At balise N°19, about 1 1/2 kilometers from where we started, you’ll have the option to turn right and make a little loop on the actual Cap d’Ail. Don’t miss this! It’s not big, it doesn’t protrude too far out into the sea, but enough to give you some more great views. It’s a pretty short detour and well worth the effort.
At the end of the trail (marked with balise N° 18) you have several options:
1. You can simply go back the way you came.
2. You can continue on and make a visit to the Port de Cap d’Ail and even Monaco if you are up for a longer hike.
3. Or, you can do what I like to do, loop back via the main roads through town, Avenue Winston Churchill and then Avenue du Trois Septembre. You’ll find some shops and places to stop for food or drink along this route. A church (relatively new, only 100 years old), the Église Notre-Dame-du-Cap-Fleuri, is located right at the intersection of Avenue Winston Churchill and Avenue du Trois Septembre. Take a minute to look inside you’ll be rewarded with some beautiful stained glass windows.
At Avenue des Combattants de l’Afrique du N turn left. It will then turn into Avenue Pierre Wreck. Follow it down to Boulevard François de May where you’ll turn left and then take Allée Mala to Plage de la Mala. Don’t miss the magnificent Hôtel Eden where Allée Mala and Plage de la Mala connect. From the “front” it doesn’t look that big, but if you walk around to the side you will see it is really an enormous building stretching quite a distance down the street. Just across the street, at 8 Avenue Charles Blanc, is the villa once owned by the Lumière brothers. It is notable for its “mini fortress” appearance with square towers.
Plage de la Mala will connect you with the beginning of the sentier. It’s just a short walk back now to the starting point near the train station. Be aware though that you will have some stairs here as the trail winds along the side of a steep cliff but they don’t last long. Meanwhile you’ll have a nice view of the Saint-Laurent Bay and Cap Estel. You’ll pass around another tiny cape, Cap Mala and then it’s back to the beginning. Once you’re back at the starting point, La Pinède, simply walk back up the train station.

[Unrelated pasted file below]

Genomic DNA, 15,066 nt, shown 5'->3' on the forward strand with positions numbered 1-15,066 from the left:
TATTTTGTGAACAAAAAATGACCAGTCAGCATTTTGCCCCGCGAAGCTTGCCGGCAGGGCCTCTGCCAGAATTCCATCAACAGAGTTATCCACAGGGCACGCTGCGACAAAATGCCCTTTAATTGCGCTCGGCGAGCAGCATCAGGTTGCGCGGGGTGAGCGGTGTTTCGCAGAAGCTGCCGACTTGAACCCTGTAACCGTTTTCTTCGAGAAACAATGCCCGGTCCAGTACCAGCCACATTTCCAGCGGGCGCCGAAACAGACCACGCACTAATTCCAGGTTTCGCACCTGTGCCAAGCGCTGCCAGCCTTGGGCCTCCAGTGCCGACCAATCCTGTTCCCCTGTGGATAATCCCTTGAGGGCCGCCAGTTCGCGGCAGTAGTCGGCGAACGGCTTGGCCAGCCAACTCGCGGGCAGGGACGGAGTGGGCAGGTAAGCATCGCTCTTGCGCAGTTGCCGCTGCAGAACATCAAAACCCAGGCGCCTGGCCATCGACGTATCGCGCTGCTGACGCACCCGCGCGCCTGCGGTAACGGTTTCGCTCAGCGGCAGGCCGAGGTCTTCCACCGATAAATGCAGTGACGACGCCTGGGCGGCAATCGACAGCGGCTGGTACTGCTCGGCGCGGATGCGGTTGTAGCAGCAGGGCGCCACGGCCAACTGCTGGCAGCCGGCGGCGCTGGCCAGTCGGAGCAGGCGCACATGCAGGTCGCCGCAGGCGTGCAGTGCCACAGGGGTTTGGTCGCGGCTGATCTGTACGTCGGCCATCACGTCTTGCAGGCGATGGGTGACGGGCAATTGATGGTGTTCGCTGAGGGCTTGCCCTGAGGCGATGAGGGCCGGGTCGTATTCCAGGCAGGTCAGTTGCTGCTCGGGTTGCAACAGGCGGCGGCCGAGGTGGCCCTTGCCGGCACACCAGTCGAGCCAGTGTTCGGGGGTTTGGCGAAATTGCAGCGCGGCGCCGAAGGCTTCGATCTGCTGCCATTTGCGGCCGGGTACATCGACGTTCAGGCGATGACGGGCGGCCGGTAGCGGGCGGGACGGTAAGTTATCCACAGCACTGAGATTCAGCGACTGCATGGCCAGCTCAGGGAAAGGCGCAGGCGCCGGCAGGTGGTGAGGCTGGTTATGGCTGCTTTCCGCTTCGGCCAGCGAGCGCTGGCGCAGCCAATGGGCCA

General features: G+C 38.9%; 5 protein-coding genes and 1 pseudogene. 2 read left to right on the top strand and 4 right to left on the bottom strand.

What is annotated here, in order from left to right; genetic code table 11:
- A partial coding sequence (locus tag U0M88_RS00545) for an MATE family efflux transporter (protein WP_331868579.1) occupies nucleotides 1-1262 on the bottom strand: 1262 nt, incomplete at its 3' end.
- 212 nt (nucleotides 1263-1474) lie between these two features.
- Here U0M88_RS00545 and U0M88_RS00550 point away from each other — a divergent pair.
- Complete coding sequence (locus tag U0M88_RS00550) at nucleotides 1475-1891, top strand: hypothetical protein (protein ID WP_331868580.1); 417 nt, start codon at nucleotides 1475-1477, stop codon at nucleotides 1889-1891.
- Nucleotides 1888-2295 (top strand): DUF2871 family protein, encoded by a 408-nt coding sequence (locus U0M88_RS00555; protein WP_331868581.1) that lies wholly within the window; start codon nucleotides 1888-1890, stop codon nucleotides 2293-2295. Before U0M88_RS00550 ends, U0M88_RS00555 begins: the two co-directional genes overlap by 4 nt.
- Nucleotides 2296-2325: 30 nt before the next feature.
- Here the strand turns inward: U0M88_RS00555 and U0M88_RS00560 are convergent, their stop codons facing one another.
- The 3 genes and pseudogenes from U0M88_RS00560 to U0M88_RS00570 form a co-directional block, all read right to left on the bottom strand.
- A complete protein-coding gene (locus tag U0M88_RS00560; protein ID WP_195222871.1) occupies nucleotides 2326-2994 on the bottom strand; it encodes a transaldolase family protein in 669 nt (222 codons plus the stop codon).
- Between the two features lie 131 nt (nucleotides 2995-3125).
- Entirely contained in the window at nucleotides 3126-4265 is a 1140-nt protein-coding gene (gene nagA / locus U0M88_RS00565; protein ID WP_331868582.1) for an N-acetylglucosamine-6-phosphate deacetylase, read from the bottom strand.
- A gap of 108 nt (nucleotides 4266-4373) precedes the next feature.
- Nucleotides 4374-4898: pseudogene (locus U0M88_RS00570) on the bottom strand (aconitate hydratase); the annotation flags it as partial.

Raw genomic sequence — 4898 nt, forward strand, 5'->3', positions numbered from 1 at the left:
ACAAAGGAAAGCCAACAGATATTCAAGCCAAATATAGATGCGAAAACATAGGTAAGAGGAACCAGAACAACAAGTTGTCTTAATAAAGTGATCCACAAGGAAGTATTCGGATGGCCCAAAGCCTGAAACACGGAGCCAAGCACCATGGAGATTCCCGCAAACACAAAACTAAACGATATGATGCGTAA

Cap d’Ail is easy to get to from wherever you happen to be on the Côte d’Azur. If you’re coming from anywhere between Nice and Menton just hop on the M6007 (the Moyene-Corniche) or the M6098 (the Basse-Corniche). If you are coming from farther away you’ll likely need to take the A8 autoroute and get off near La Turbie. I found parking at the train station to be a great option, but there are plenty of other places to park close to the trail as well. Taking the train is another option because you can get off at the exact point where I like to begin this hike.
Important Notes: If there is any sign of rain I would suggest leaving the hike for another day as many parts of the path will be slippery. In fact, if there are signs of bad weather access to the trail may very well be closed. They don’t want you getting washed off the trail and out sea (which has happened in the past!) As always you’ll want to make sure you have good hiking boots and plenty of water. I would suggest at least one liter of water for this hike, more if you are hiking in the heat. You will be able to find food and water at various points along the hike. The best time to make this hike in the summer is early in the morning when it’s the coolest, the best time in the winter is early in the afternoon when things have warmed up a bit. You’ll probably want a hat and sunscreen no matter what time of the year you go. During the winter you’ll want a jacket and maybe even gloves and a hat. You should always hike with a first aid kit, a good knife, a raincoat, a flashlight and a whistle. If you are hiking alone make sure someone knows where you are going and what time you should be back. I always wear an identification bracelet that I got from Road ID.